Your spouse wants something. It doesn’t matter what – it could be a garden centre trip, a mini-break, a game of Scrabble. What matters is, you always say ‘yes’ and now you want to say ‘no
“If you’re talking about spousal relationships,” Bueno says, “that’s more of a negotiation: it’s far easier to know in less intimate situations where I end and you begin.” In a relationship, you might have collapsed into each other somewhat, and if you try to re-establish boundaries unilaterally, that’s pretty threatening.

“Your partner might think, ‘Are you angry with me?’, ‘Are you punishing me?’, ‘Are you withdrawing from me?’” Lue says. “If they’re feeling threatened by it, you have to have a conversation that starts, ‘I realise I’ve been people-pleasing.’ Give a few specific but brief examples. Say, ‘I want to change the way I do things, but this isn’t me lashing out at you.’”

Illustration of a man turning away and folding his arm to say NO
 Illustration: MARK LONG


Will you come out for a drink, even though it’s a Tuesday, and I am a caner, and you like to be in bed by 10pm?
A straight “No, I’m tired” will be fine, but we often offer alternatives: “Do you want to come over instead?” Which is fine if you want your friend to come over, but often that counteroffer is just to keep the negotiation in play, because closing it down feels brusque. Lue says: “If someone said, ‘Hey, do you want to have a threesome?’ and you didn’t want to, you wouldn’t go, ‘I don’t want to do a threesome, but what about you tie me up instead?’ Don’t offer alternatives if you don’t want to do the alternative either.”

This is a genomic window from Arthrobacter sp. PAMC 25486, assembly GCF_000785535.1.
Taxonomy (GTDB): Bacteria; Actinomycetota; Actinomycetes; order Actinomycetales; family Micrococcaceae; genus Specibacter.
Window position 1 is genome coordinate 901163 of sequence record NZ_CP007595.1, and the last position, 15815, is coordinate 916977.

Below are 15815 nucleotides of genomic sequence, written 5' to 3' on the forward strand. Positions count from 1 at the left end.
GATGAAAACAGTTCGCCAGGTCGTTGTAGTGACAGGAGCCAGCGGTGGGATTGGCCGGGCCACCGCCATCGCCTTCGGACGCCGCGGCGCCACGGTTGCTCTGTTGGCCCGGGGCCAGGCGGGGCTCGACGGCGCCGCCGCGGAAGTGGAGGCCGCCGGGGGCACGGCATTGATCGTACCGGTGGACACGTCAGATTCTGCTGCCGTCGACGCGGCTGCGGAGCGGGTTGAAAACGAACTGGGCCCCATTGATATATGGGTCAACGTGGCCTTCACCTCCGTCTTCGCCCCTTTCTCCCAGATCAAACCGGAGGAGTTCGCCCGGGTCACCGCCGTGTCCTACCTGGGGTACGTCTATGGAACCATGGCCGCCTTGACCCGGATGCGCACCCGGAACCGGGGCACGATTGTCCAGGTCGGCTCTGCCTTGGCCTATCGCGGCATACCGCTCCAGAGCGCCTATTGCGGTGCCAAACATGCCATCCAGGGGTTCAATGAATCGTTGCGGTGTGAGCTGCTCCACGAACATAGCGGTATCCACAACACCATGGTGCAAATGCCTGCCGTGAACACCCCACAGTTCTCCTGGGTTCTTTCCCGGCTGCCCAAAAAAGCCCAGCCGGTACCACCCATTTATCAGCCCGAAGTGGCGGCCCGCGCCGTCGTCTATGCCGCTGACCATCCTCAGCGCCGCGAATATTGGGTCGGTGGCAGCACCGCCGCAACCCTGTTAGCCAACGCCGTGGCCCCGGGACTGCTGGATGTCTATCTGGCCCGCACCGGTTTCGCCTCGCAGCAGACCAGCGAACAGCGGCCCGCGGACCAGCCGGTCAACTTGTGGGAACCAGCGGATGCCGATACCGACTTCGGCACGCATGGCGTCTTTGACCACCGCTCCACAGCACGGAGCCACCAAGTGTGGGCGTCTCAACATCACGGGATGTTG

Will you come to my party even though you’ll have a horrible time?
The golden rule on all invitations is “stop and think”: if this was happening in half an hour’s time, how would you feel? A lot of parties won’t clear this hurdle, and now you have to figure out what to say. It’s very simple, says Lue: “It all comes down to knowing your audience: there are certain friendships where, if I say, ‘I can’t be arsed,’ nobody thinks anything of it. Give those relationships your honesty, because they can hack it.” For the friendships that can’t hack it, a simple prior engagement will work. I always say it’s my mum’s birthday. She’s been 80 about 15 times.

Will you come to my wedding, even though it’s going to be really expensive and you can’t afford it?
The nightmare scenario is that you’ll do what everyone does, says Lue: “You’re aware that you can’t afford to go to the wedding, but you don’t want to feel like a bad friend, so you put it off: ‘Yeah, I’m coming – it’ll be grand.’ It rumbles on and on, to the point where, when you realise you have to say something, it feels quite late. And then they get annoyed. And you’re thinking, ‘Hold on, why are they getting annoyed with me? If I can’t afford it, I can’t afford it.’”

Get in early, and say the hard thing. But don’t use money as the reason if it’s not the real reason. If you get in early enough that they actually adjust their plans to make it cheaper, and you still don’t want to go, no naysaying expert in the world can help you.

A big gang of us are going paintballing at a date to be determined. Are you, in principle, up for it?
It feels very mean to reject a plan before it’s even been made, as if you’re raining on everyone’s parade. Bueno’s advice covers loads of scenarios, including this one: “If your immediate response is always ‘yeah, yeah, yeah, sure,’ take a moment. Say: ‘Can I get back to you on that one?’; ‘Let me have a think.’ Just buy yourself time. Most people don’t mind.” By the time you have decided it’s a “no”, the message will have already got through that you’re not keen, and it won’t feel so blunt.

You might worry that if you turn down a group activity that they’re all going to slag you off when you’re not there: definitely, if they think you’re lying, or you’re known for flaking out at the last minute, they will be slagging you off. They’ve probably got a sub-WhatsApp group without you already. But if you’re straightforward, there’s not much to say: “Tsk, that X; always being clear about his/her needs and preferences, in a timely manner.”